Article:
This event provided a unique opportunity to experience Rosalie Gascoigne’s Piece to walk on and to hear from Gascoigne’s son Martin as he talked about her transformation from an ikebana artist to an assemblage artist and one of Australia’s leading artists of the 20th century.
It sometimes comes as a shock when viewing a work by Rosalie Gascoigne to discover that it was made when she was in her 60s or, for many major pieces, when she was in her 70s. Nor does her work look as if it was made by someone who would have been 101 years old in 2018.
Rosalie Gascoigne had her first solo exhibition in 1974, when she was 57, and, eight years later, had moved so far and so quickly that she was one of the two artists chosen to represent Australia at the 1982 Venice Biennale.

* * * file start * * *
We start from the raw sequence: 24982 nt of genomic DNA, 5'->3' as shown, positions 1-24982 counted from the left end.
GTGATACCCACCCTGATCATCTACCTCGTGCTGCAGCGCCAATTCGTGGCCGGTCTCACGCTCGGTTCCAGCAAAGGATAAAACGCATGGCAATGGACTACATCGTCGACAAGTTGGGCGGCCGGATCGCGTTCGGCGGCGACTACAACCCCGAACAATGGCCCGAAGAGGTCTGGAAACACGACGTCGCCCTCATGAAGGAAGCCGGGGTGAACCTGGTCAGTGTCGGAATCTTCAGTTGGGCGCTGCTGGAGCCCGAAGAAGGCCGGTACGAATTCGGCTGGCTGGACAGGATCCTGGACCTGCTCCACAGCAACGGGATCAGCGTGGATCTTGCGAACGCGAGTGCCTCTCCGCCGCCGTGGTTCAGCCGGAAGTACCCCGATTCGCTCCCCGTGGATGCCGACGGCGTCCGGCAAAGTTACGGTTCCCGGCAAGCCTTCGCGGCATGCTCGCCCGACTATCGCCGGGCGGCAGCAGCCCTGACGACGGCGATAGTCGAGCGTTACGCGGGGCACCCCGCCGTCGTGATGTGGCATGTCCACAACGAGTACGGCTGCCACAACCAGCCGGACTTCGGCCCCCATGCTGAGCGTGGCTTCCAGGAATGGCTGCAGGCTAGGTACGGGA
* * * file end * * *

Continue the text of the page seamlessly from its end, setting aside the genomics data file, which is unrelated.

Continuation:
This talk looked at a critical stage in her artistic career: her transformation from a well-regarded Ikebana practitioner to a highly acclaimed assemblage artist. The transformation occurred over five years, from 1971 to 1976. The talk examined her Ikebana practice and what it taught her; the gradual merging of her Ikebana with her other creative activities; the summer of 1971–72, when she decided to abandon her Ikebana practice; the early evolution of her assemblage practice; and the art world context in which she educated herself, including the roles played by James Mollison, Michael Taylor and Daniel Thomas. It ended with her first Sydney solo show, in 1976, and her first museum exhibition, at the National Gallery of Victoria, in 1978.